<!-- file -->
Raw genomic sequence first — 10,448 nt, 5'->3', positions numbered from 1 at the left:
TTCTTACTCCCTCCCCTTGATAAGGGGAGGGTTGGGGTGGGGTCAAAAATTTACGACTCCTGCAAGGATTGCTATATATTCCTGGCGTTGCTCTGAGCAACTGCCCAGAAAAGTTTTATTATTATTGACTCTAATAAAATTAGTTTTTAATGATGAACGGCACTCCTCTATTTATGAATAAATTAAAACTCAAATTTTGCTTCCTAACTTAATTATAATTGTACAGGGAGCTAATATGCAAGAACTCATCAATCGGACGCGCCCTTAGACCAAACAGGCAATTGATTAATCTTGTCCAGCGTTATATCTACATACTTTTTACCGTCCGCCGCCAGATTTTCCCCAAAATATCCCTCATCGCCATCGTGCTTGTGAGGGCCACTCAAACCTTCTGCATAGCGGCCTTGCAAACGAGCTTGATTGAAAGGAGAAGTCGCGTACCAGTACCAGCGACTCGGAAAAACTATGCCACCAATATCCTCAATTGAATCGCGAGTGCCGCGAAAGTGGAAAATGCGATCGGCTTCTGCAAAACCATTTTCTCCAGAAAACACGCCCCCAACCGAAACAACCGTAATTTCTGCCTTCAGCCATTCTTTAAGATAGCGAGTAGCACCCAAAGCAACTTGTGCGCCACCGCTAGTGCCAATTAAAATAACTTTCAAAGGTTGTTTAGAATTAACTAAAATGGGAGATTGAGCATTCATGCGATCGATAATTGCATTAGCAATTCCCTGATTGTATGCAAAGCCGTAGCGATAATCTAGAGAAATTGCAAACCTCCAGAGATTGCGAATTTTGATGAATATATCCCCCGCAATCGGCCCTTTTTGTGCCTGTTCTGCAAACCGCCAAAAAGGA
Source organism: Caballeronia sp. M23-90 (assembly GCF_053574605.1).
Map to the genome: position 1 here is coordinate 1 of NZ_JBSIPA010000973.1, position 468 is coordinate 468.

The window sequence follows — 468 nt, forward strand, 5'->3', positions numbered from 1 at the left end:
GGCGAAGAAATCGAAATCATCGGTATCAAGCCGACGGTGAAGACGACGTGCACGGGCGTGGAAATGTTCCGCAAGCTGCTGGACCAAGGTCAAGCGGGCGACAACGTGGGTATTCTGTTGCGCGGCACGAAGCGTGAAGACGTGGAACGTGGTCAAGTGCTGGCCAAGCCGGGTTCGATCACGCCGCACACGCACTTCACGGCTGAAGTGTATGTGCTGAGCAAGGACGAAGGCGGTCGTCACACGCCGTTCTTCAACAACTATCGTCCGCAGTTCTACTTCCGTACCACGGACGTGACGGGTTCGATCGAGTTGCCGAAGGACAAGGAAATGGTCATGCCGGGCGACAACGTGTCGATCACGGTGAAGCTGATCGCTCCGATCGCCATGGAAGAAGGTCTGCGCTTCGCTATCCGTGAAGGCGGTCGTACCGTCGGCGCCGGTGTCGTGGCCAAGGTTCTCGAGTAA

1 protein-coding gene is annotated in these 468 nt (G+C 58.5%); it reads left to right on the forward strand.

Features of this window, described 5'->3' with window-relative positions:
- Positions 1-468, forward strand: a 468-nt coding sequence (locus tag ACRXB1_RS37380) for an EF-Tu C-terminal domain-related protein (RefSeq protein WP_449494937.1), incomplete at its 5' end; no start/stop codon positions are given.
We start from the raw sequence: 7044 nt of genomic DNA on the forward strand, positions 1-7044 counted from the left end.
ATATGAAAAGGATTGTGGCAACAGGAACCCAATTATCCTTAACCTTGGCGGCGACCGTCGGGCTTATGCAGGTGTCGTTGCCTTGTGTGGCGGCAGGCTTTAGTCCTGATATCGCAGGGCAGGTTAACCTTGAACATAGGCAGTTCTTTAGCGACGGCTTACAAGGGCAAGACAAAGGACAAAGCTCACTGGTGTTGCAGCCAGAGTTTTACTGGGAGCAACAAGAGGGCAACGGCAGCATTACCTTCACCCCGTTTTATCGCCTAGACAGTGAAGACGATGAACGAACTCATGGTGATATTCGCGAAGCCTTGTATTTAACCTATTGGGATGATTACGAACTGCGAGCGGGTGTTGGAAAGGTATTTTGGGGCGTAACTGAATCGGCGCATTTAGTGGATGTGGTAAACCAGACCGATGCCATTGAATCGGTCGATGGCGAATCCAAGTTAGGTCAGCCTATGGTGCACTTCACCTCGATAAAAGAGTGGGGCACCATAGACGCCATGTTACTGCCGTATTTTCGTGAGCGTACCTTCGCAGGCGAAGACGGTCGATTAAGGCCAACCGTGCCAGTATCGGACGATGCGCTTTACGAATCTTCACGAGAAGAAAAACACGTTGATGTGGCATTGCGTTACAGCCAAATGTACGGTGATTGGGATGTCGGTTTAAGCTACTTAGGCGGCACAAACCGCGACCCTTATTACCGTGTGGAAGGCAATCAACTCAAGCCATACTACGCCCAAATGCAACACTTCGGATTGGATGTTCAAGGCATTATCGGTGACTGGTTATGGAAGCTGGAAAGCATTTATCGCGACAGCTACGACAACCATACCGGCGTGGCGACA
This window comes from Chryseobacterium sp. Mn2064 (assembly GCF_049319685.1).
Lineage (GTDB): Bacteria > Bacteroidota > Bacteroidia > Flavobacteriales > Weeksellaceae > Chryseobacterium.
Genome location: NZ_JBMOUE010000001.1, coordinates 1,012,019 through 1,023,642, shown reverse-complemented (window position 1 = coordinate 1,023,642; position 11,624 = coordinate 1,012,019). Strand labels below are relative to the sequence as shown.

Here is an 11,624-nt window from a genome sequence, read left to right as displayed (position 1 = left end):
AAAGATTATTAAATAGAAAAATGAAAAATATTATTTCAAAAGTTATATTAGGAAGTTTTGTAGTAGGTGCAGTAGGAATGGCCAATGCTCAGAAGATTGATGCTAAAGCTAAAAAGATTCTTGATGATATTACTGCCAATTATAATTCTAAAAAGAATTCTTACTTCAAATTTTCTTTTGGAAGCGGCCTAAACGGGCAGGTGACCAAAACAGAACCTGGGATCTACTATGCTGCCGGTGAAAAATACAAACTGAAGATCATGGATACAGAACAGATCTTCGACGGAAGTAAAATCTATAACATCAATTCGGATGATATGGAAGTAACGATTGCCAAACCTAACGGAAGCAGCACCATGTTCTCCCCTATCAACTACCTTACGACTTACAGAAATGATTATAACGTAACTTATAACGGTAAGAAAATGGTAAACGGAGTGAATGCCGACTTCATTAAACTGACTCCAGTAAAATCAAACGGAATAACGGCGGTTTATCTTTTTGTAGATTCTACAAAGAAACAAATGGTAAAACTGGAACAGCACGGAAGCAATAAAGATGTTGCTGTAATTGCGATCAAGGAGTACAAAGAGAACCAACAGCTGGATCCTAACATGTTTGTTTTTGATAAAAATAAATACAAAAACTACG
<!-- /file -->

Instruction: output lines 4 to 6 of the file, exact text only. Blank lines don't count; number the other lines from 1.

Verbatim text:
Map to the genome: position 1 here is coordinate 1 of NZ_JBSIPA010000973.1, position 468 is coordinate 468.

The window sequence follows — 468 nt, forward strand, 5'->3', positions numbered from 1 at the left end:
GGCGAAGAAATCGAAATCATCGGTATCAAGCCGACGGTGAAGACGACGTGCACGGGCGTGGAAATGTTCCGCAAGCTGCTGGACCAAGGTCAAGCGGGCGACAACGTGGGTATTCTGTTGCGCGGCACGAAGCGTGAAGACGTGGAACGTGGTCAAGTGCTGGCCAAGCCGGGTTCGATCACGCCGCACACGCACTTCACGGCTGAAGTGTATGTGCTGAGCAAGGACGAAGGCGGTCGTCACACGCCGTTCTTCAACAACTATCGTCCGCAGTTCTACTTCCGTACCACGGACGTGACGGGTTCGATCGAGTTGCCGAAGGACAAGGAAATGGTCATGCCGGGCGACAACGTGTCGATCACGGTGAAGCTGATCGCTCCGATCGCCATGGAAGAAGGTCTGCGCTTCGCTATCCGTGAAGGCGGTCGTACCGTCGGCGCCGGTGTCGTGGCCAAGGTTCTCGAGTAA